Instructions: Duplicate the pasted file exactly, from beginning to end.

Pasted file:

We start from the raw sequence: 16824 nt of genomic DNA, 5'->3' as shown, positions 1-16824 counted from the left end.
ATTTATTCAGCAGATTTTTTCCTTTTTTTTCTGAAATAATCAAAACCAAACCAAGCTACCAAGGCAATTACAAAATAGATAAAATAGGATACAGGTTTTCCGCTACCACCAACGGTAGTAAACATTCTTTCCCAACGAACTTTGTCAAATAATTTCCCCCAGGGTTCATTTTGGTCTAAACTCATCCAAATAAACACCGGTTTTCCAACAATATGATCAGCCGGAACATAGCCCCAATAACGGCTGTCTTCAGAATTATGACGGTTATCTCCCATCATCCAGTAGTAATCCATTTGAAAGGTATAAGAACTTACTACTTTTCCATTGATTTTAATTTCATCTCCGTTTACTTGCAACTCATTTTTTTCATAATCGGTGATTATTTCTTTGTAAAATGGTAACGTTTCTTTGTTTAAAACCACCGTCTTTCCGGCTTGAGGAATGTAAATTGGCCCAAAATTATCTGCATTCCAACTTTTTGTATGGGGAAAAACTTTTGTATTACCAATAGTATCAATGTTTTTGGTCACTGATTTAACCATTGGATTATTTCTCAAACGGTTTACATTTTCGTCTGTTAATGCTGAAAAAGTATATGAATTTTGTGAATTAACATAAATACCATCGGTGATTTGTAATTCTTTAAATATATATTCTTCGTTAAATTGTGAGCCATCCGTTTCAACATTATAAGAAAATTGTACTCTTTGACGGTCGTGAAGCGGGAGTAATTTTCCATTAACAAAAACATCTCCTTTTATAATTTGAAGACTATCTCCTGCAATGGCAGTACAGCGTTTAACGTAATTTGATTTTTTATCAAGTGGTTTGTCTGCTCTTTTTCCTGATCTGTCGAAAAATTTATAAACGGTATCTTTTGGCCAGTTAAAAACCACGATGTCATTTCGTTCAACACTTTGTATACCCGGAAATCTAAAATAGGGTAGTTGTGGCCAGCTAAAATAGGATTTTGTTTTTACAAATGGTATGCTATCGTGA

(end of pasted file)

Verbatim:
We start from the raw sequence: 16824 nt of genomic DNA, 5'->3' as shown, positions 1-16824 counted from the left end.
ATTTATTCAGCAGATTTTTTCCTTTTTTTTCTGAAATAATCAAAACCAAACCAAGCTACCAAGGCAATTACAAAATAGATAAAATAGGATACAGGTTTTCCGCTACCACCAACGGTAGTAAACATTCTTTCCCAACGAACTTTGTCAAATAATTTCCCCCAGGGTTCATTTTGGTCTAAACTCATCCAAATAAACACCGGTTTTCCAACAATATGATCAGCCGGAACATAGCCCCAATAACGGCTGTCTTCAGAATTATGACGGTTATCTCCCATCATCCAGTAGTAATCCATTTGAAAGGTATAAGAACTTACTACTTTTCCATTGATTTTAATTTCATCTCCGTTTACTTGCAACTCATTTTTTTCATAATCGGTGATTATTTCTTTGTAAAATGGTAACGTTTCTTTGTTTAAAACCACCGTCTTTCCGGCTTGAGGAATGTAAATTGGCCCAAAATTATCTGCATTCCAACTTTTTGTATGGGGAAAAACTTTTGTATTACCAATAGTATCAATGTTTTTGGTCACTGATTTAACCATTGGATTATTTCTCAAACGGTTTACATTTTCGTCTGTTAATGCTGAAAAAGTATATGAATTTTGTGAATTAACATAAATACCATCGGTGATTTGTAATTCTTTAAATATATATTCTTCGTTAAATTGTGAGCCATCCGTTTCAACATTATAAGAAAATTGTACTCTTTGACGGTCGTGAAGCGGGAGTAATTTTCCATTAACAAAAACATCTCCTTTTATAATTTGAAGACTATCTCCTGCAATGGCAGTACAGCGTTTAACGTAATTTGATTTTTTATCAAGTGGTTTGTCTGCTCTTTTTCCTGATCTGTCGAAAAATTTATAAACGGTATCTTTTGGCCAGTTAAAAACCACGATGTCATTTCGTTCAACACTTTGTATACCCGGAAATCTAAAATAGGGTAGTTGTGGCCAGCTAAAATAGGATTTTGTTTTTACAAATGGTATGCTATCGTGA